Mom is so cute that I couldn't choose just one
1. The right color...a yellow cucumber indicates that it is ripe and a partially yellow cucumber is fine
2. The right size...large is excellent; otherwise, two for one if the cucumbers are small (some fine year, we'll work on quart measurements)
3. Sigh...just look at this improper peeling method! Try as I might, I can not get Mother to change her methods. She's always peeled toward herself and very cheekily says, "I haven't lost a finger yet."
4. Scoop the cucumber down to the solid flesh (its not yours). John had this fun job.
5. Slice into strips
6. Cut the strips into bite-sized chunks
7. A nice bowl full of both cucumbers and onions (I had the nasty job of chopping two quarts of onions.)
8. Adding the salt
9. Stirring well
2. Add cider vinegar
3. Add the sugar
4. Powdered spices go into the sauce; celery seed and mustard seed are cooked with the cucumbers and onions
6. You can see the celery seed and mustard seed with the cucumbers/onions
7. Sauce is added to the partially cooked cucumber/onion mixture after the sauce is partially thickened and continues simmering...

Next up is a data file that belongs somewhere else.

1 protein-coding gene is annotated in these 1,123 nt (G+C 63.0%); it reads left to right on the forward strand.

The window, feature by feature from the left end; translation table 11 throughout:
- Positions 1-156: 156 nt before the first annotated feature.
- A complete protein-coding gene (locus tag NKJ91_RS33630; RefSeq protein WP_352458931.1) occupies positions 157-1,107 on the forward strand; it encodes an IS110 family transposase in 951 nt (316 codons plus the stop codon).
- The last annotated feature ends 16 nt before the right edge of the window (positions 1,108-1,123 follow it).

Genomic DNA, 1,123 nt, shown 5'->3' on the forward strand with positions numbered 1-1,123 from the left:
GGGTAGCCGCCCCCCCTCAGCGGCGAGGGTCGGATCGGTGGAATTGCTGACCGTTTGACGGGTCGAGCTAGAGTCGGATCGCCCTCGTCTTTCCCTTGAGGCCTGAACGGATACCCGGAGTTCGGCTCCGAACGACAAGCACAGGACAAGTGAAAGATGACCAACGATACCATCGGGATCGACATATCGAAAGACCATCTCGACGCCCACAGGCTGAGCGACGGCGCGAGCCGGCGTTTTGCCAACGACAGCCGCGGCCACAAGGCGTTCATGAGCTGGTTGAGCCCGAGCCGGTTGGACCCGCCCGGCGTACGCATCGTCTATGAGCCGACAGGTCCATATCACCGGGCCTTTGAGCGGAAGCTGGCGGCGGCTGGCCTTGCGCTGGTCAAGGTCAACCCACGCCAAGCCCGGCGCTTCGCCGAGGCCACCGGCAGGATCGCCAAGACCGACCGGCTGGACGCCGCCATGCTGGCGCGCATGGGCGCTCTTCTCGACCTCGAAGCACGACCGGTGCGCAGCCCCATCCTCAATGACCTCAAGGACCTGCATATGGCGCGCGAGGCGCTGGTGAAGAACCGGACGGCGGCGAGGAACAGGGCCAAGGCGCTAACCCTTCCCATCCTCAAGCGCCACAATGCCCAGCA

8. for an hour without reaching a boil
The final product. These pickles are a wonderful complement to casseroles, baked beans, hot dogs and hamburgers, and some people even make tartar sauce with them.
Mother would like to add that we used an assortment of saved jars that were sterilized (she used a microwave method for the jars while boiling the lids in water on the stove.) The filled jars were given a hot water bath in the canning kettle. She thinks most people would prefer using regular canning jars. We would, too, but we're
You will note that my mom went off script for this recipe, but then she's
*Printable Recipe for Lady Ashburnham's*